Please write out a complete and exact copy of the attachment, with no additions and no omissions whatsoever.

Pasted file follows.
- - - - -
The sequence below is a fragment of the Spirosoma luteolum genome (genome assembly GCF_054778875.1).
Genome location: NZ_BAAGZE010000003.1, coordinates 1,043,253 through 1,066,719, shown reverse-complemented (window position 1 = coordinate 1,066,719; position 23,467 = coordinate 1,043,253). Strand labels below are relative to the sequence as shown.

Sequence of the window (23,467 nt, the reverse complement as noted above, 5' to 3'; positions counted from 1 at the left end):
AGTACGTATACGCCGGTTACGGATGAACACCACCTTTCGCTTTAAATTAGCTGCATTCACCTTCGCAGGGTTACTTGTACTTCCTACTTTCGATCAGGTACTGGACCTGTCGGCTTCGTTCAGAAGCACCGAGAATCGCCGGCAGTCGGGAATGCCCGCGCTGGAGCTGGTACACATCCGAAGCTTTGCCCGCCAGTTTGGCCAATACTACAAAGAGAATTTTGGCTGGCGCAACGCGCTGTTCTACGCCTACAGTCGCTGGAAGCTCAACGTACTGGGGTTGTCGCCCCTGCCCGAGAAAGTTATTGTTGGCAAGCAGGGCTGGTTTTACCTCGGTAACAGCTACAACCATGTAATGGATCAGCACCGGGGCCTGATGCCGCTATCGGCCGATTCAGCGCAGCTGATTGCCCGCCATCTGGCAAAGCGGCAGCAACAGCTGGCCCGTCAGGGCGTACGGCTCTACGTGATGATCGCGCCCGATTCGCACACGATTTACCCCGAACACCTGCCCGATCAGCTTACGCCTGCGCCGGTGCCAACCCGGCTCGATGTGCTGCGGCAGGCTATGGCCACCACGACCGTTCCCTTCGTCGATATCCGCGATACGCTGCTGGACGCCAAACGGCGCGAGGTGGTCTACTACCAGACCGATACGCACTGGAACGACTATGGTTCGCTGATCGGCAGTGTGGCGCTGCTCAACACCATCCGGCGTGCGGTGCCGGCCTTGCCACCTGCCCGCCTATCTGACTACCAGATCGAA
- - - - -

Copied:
The sequence below is a fragment of the Spirosoma luteolum genome (genome assembly GCF_054778875.1).
Genome location: NZ_BAAGZE010000003.1, coordinates 1,043,253 through 1,066,719, shown reverse-complemented (window position 1 = coordinate 1,066,719; position 23,467 = coordinate 1,043,253). Strand labels below are relative to the sequence as shown.

Sequence of the window (23,467 nt, the reverse complement as noted above, 5' to 3'; positions counted from 1 at the left end):
AGTACGTATACGCCGGTTACGGATGAACACCACCTTTCGCTTTAAATTAGCTGCATTCACCTTCGCAGGGTTACTTGTACTTCCTACTTTCGATCAGGTACTGGACCTGTCGGCTTCGTTCAGAAGCACCGAGAATCGCCGGCAGTCGGGAATGCCCGCGCTGGAGCTGGTACACATCCGAAGCTTTGCCCGCCAGTTTGGCCAATACTACAAAGAGAATTTTGGCTGGCGCAACGCGCTGTTCTACGCCTACAGTCGCTGGAAGCTCAACGTACTGGGGTTGTCGCCCCTGCCCGAGAAAGTTATTGTTGGCAAGCAGGGCTGGTTTTACCTCGGTAACAGCTACAACCATGTAATGGATCAGCACCGGGGCCTGATGCCGCTATCGGCCGATTCAGCGCAGCTGATTGCCCGCCATCTGGCAAAGCGGCAGCAACAGCTGGCCCGTCAGGGCGTACGGCTCTACGTGATGATCGCGCCCGATTCGCACACGATTTACCCCGAACACCTGCCCGATCAGCTTACGCCTGCGCCGGTGCCAACCCGGCTCGATGTGCTGCGGCAGGCTATGGCCACCACGACCGTTCCCTTCGTCGATATCCGCGATACGCTGCTGGACGCCAAACGGCGCGAGGTGGTCTACTACCAGACCGATACGCACTGGAACGACTATGGTTCGCTGATCGGCAGTGTGGCGCTGCTCAACACCATCCGGCGTGCGGTGCCGGCCTTGCCACCTGCCCGCCTATCTGACTACCAGATCGAA